The government discredited the march in several ways by linking it to particular NGOs and other political groups. In the end, the government violently repressed the march when it was 80 kilometres from La Paz, initially ignoring national and international criticism but eventually forced to abandon the project temporarily.
In Ecuador, a conflict in the Amazon between a Chinese mining corporation and the Shuar community attracted international attention. In Morona Santiago province, communities of the Cordillera del Cóndor mountain range rejected the San Carlos-Panantza open-pit copper mine project operated by the Chinese corporation Ecuacorriente. In August 2016, hundreds of police officers violently evicted the Shuar Nankints community from the land that the Chinese corporation was claiming as its own. In response, several indigenous organisations accused the government of promoting a mega-mining project without holding a consultation to obtain free, prior and informed consent (FPIC). This was the first of a series of violent events that led to the militarisation of the area.
In both the TIPNIS and the Cordillera del Cóndor cases, the respective governments publicly discredited the communities and tried to dissolve NGOs accused of supporting mobilisations to further their own obscure interests.
As in Colombia and Peru, most of the so-called ‘sacrifice zones’ are found in the territories of indigenous peoples, who often are not consulted and later subjected to violence.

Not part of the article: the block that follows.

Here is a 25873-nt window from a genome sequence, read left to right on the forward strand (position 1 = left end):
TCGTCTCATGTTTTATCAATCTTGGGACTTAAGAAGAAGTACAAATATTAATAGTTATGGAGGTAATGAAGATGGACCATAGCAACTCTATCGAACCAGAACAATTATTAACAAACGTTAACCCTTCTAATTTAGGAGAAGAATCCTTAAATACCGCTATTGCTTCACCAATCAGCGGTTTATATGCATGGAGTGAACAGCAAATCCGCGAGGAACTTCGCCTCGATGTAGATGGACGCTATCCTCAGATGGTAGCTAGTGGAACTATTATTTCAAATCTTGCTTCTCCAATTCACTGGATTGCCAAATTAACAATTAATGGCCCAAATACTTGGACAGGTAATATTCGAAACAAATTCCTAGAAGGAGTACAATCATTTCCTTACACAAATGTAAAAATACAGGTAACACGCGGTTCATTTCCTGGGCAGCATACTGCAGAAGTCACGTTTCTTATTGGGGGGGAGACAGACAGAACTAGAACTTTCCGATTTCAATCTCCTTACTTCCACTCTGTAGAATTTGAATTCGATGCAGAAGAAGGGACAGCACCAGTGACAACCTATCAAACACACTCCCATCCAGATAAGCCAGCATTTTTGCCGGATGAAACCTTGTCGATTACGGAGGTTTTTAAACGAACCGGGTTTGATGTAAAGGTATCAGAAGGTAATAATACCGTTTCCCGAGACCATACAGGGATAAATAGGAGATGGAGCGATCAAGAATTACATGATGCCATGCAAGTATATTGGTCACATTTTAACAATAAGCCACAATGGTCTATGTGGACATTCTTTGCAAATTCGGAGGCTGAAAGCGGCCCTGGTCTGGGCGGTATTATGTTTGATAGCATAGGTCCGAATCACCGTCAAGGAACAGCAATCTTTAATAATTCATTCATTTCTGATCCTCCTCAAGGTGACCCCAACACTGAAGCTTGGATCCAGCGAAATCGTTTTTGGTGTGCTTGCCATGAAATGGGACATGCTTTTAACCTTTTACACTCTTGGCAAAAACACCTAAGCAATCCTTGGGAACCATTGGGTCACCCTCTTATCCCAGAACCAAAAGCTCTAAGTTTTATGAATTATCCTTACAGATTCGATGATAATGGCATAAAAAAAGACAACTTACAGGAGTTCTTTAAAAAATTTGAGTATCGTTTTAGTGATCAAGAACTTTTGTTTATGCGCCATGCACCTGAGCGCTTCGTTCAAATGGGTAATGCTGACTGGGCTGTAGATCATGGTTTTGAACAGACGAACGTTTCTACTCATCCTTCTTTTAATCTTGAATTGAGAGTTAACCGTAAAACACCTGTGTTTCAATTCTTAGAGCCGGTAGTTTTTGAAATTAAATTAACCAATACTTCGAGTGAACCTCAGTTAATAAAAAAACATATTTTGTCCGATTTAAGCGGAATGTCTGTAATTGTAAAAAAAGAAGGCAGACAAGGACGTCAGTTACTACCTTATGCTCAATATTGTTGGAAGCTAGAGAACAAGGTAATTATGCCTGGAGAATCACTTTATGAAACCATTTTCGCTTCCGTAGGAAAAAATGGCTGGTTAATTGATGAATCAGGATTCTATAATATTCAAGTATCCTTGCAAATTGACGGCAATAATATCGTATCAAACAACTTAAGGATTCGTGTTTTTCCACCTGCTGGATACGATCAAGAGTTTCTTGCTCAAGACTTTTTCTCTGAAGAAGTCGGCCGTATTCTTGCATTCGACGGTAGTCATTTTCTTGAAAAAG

Reforms, support for struggles and alternatives
The violent extraction of raw materials for export is a pattern that has been reproduced in Latin America since the colonial period, and continues today. While China has played a fundamental role in the recent neoextractivist era in Latin America, a large proportion of these resources is still exported to Europe and the US.
This global race for the remaining resources has generated strong resistance movements, which are repressed with increasing violence but also continue to survive and even grow.
One crucial first step to confront extractivism is demanding that governments provide the necessary information on both the extractive operations and the security systems designed to protect them. These complaints and information can be brought before the international human rights systems to which our countries belong.
There are international instruments and important tools and precedents in the defence of human, territorial and environmental rights that can be exploited. In 2011 for example, the UN General Assembly spoke out against the misuse of security and counter-terrorism laws to attack human rights defenders. In 2013, the United Nations Human Rights Council said that national laws should facilitate the work of defenders rather than criminalise or discredit them. In 2019, the Council recognised the contribution of environmental defenders and highlighted the importance of their contribution to tackling the effects of climate change and the conservation of ecosystems. Moreover, it urged states to guarantee the ‘participation of communities in the decisions affecting their rights and territories, combat impunity in cases of the violations of environmental defenders’ rights, issue norms and implement protection policies’, such as FPIC obligations.